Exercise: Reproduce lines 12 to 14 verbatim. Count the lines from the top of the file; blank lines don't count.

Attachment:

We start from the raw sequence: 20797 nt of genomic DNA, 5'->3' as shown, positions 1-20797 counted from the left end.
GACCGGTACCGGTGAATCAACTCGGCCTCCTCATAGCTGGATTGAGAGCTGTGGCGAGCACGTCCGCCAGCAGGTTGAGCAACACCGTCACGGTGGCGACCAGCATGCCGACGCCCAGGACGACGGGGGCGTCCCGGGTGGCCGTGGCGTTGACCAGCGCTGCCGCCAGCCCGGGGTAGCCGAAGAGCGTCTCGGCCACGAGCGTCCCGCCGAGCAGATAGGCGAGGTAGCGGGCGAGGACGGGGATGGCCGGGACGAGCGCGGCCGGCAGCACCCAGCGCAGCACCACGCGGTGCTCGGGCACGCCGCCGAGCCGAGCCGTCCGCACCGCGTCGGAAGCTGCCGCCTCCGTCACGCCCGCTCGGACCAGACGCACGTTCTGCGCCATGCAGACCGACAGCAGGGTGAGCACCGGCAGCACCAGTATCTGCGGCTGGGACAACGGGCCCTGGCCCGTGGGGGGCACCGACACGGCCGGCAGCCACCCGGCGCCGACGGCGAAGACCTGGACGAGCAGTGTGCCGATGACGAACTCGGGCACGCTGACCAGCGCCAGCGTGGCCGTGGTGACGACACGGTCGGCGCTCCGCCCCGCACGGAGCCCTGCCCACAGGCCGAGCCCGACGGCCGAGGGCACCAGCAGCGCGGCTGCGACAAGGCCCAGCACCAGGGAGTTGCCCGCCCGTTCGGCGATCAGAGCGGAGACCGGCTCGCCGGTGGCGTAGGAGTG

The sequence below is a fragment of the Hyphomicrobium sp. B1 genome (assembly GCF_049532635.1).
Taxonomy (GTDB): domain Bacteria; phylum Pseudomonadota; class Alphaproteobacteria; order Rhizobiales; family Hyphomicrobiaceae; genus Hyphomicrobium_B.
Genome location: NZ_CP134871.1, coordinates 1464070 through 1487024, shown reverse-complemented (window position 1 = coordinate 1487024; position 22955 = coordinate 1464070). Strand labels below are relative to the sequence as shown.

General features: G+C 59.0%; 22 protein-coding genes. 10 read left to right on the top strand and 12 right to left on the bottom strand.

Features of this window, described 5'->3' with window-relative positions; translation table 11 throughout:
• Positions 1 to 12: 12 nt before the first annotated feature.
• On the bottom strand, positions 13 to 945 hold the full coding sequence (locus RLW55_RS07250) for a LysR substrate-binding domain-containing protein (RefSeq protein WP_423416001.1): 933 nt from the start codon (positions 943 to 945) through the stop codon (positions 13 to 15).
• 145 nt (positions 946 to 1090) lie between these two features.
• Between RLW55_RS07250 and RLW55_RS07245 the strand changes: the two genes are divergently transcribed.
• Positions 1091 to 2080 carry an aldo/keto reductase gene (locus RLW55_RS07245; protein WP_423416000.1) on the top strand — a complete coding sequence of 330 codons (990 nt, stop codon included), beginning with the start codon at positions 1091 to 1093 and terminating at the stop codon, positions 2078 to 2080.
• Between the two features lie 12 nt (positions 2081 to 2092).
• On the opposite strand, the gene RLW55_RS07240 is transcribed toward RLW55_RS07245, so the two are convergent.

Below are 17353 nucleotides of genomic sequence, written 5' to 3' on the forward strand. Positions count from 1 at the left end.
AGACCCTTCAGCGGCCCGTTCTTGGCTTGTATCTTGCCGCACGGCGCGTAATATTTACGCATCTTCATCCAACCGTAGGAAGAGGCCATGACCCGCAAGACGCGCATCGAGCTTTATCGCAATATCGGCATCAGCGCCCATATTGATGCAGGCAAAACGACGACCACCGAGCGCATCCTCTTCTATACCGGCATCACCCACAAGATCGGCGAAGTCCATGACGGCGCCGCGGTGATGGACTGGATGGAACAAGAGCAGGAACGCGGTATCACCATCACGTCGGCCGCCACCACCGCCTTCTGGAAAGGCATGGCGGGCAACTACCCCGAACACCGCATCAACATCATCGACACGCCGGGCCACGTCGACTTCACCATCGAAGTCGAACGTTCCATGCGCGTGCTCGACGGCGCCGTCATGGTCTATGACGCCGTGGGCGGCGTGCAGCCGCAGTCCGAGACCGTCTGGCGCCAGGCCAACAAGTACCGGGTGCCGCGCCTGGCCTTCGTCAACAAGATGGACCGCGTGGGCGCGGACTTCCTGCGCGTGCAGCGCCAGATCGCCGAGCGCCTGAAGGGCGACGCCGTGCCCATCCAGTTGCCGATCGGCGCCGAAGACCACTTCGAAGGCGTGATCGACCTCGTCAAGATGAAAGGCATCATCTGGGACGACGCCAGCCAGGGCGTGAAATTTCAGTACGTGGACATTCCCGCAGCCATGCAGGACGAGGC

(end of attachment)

• Positions 1091 to 2080 carry an aldo/keto reductase gene (locus RLW55_RS07245; protein WP_423416000.1) on the top strand — a complete coding sequence of 330 codons (990 nt, stop codon included), beginning with the start codon at positions 1091 to 1093 and terminating at the stop codon, positions 2078 to 2080.
• Between the two features lie 12 nt (positions 2081 to 2092).
• On the opposite strand, the gene RLW55_RS07240 is transcribed toward RLW55_RS07245, so the two are convergent.